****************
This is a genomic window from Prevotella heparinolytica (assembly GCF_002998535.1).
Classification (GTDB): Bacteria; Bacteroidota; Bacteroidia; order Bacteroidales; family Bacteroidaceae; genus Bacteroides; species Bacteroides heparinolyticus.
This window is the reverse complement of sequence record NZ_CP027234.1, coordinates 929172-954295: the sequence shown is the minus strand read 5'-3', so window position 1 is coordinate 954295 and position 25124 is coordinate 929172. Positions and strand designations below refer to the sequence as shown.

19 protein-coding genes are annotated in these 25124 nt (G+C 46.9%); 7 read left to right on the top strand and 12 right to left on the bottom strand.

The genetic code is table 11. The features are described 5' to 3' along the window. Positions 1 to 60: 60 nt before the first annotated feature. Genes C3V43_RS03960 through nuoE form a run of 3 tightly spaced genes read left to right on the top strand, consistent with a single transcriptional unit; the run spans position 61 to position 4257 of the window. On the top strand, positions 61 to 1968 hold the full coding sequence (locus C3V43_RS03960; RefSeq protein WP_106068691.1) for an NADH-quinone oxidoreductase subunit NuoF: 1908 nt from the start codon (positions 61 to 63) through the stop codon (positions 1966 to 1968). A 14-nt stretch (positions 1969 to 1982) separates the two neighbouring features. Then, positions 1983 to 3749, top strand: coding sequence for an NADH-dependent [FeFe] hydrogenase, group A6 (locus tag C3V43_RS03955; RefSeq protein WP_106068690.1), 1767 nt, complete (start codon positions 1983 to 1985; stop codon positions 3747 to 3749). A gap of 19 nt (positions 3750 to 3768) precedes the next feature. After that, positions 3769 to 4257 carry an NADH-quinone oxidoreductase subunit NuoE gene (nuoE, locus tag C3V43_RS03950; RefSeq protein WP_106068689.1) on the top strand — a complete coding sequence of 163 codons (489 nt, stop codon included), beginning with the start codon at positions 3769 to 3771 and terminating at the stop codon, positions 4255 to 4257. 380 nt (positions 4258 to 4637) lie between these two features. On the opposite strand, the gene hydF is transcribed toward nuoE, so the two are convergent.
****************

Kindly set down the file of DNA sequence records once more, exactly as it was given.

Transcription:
This is a genomic window from Prevotella heparinolytica (assembly GCF_002998535.1).
Classification (GTDB): Bacteria; Bacteroidota; Bacteroidia; order Bacteroidales; family Bacteroidaceae; genus Bacteroides; species Bacteroides heparinolyticus.
This window is the reverse complement of sequence record NZ_CP027234.1, coordinates 929172-954295: the sequence shown is the minus strand read 5'-3', so window position 1 is coordinate 954295 and position 25124 is coordinate 929172. Positions and strand designations below refer to the sequence as shown.

19 protein-coding genes are annotated in these 25124 nt (G+C 46.9%); 7 read left to right on the top strand and 12 right to left on the bottom strand.

The genetic code is table 11. The features are described 5' to 3' along the window. Positions 1 to 60: 60 nt before the first annotated feature. Genes C3V43_RS03960 through nuoE form a run of 3 tightly spaced genes read left to right on the top strand, consistent with a single transcriptional unit; the run spans position 61 to position 4257 of the window. On the top strand, positions 61 to 1968 hold the full coding sequence (locus C3V43_RS03960; RefSeq protein WP_106068691.1) for an NADH-quinone oxidoreductase subunit NuoF: 1908 nt from the start codon (positions 61 to 63) through the stop codon (positions 1966 to 1968). A 14-nt stretch (positions 1969 to 1982) separates the two neighbouring features. Then, positions 1983 to 3749, top strand: coding sequence for an NADH-dependent [FeFe] hydrogenase, group A6 (locus tag C3V43_RS03955; RefSeq protein WP_106068690.1), 1767 nt, complete (start codon positions 1983 to 1985; stop codon positions 3747 to 3749). A gap of 19 nt (positions 3750 to 3768) precedes the next feature. After that, positions 3769 to 4257 carry an NADH-quinone oxidoreductase subunit NuoE gene (nuoE, locus tag C3V43_RS03950; RefSeq protein WP_106068689.1) on the top strand — a complete coding sequence of 163 codons (489 nt, stop codon included), beginning with the start codon at positions 3769 to 3771 and terminating at the stop codon, positions 4255 to 4257. 380 nt (positions 4258 to 4637) lie between these two features. On the opposite strand, the gene hydF is transcribed toward nuoE, so the two are convergent.